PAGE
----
About this Research Topic
Transformation of transient cell-to- cell contacts into stable functional contacts is a process required for several cellular functions, including cell migration, recognition, and cell-to- cell communication. It is accompanied by significant changes in the molecular composition and structure of these contacts.
Transient contacts are stabilized by cell adhesion molecules. The extracellular domains of the various families of these cell surface glycoproteins mediate cellular interactions by forming homophilic and heterophilic adhesive bonds with cell adhesion molecules on other cells or with the components of the extracellular matrix. In addition, their intracellular domains interact with the cytoskeleton components, which accumulate at the contacts and transform, maintain and regulate the contact structure. The interaction between cell adhesion molecules and the cytoskeleton is bidirectional. Cell adhesion molecules modulate the cytoskeleton by acting through various enzymes, whereas the cytoskeleton regulates levels of the cell adhesion molecules at the contacts.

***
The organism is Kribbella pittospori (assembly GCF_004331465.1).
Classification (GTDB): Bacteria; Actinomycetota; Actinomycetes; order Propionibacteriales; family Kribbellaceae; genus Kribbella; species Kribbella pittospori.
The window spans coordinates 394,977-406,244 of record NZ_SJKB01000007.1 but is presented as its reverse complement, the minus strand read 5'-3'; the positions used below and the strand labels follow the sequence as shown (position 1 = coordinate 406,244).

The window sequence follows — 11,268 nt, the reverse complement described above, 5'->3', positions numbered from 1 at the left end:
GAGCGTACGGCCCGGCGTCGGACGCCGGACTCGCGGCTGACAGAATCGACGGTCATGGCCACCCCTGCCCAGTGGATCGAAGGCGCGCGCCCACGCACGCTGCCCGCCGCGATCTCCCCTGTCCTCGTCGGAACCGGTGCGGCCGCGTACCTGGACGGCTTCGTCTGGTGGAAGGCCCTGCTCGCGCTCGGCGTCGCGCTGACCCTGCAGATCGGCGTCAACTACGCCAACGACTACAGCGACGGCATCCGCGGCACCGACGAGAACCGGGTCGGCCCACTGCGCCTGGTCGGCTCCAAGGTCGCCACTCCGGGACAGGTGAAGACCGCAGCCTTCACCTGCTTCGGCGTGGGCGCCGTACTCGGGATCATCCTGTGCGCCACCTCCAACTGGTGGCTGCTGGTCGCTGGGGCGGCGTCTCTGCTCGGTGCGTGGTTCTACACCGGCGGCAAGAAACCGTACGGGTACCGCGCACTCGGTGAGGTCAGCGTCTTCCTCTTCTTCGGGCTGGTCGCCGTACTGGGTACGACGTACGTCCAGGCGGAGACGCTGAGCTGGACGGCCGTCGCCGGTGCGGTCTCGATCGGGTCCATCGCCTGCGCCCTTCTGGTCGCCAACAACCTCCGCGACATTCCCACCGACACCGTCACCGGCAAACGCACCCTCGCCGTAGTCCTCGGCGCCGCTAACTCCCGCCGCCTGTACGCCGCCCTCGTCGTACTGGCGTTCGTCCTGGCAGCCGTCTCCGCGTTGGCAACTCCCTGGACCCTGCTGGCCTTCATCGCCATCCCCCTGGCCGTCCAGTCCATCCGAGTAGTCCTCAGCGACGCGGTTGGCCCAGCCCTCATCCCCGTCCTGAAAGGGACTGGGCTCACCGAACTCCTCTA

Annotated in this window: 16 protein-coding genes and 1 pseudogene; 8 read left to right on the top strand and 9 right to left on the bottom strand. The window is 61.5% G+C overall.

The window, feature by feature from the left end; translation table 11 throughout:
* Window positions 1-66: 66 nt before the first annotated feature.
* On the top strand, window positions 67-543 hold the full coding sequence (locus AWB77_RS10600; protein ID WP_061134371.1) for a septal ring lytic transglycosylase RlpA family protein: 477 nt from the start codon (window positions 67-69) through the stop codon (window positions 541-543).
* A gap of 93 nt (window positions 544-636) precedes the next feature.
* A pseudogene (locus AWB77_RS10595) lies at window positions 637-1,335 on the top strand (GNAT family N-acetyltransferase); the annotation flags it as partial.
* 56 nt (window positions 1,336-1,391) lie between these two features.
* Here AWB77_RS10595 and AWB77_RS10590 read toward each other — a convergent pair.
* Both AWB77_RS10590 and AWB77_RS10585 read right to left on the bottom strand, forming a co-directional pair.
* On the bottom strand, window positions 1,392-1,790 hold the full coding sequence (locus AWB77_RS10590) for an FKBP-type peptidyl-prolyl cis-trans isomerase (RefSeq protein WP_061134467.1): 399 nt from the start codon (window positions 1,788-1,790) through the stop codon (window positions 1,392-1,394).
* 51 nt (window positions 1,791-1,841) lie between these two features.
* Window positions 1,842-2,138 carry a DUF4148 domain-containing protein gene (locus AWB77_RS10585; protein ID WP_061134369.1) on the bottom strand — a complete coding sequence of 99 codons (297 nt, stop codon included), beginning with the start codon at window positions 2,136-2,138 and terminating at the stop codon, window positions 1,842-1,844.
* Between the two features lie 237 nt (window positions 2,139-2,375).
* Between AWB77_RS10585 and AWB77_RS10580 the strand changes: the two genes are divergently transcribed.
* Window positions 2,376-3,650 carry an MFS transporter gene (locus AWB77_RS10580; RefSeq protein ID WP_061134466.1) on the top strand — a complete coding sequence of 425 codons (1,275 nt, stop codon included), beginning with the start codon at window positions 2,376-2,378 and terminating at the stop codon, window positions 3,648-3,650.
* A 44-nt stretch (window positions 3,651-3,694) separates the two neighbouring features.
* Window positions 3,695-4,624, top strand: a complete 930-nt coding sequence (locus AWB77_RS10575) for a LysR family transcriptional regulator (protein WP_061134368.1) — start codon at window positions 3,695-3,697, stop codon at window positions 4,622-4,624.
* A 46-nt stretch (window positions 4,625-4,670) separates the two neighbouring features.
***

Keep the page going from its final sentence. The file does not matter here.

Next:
The aim of this Research Topic is to cover the molecular mechanisms involved in remodelling of cell adhesion and the cytoskeleton during cell-to- cell contact formation, maturation and maintenance including the assembly of the macromolecular complexes at the contact sites, activation of the signalling across the cell surface membrane, cytoskeleton remodelling and gene expression modulation. The scope of the Research Topic in regards to cellular systems will be broad, to encompass different biological processes, such as regulation of epithelial organization, wound healing, neuronal synapses or immunological synapses
Keywords: Cell adhesion, cytoskeleton, intracellular signaling, cellular interactions, synapse
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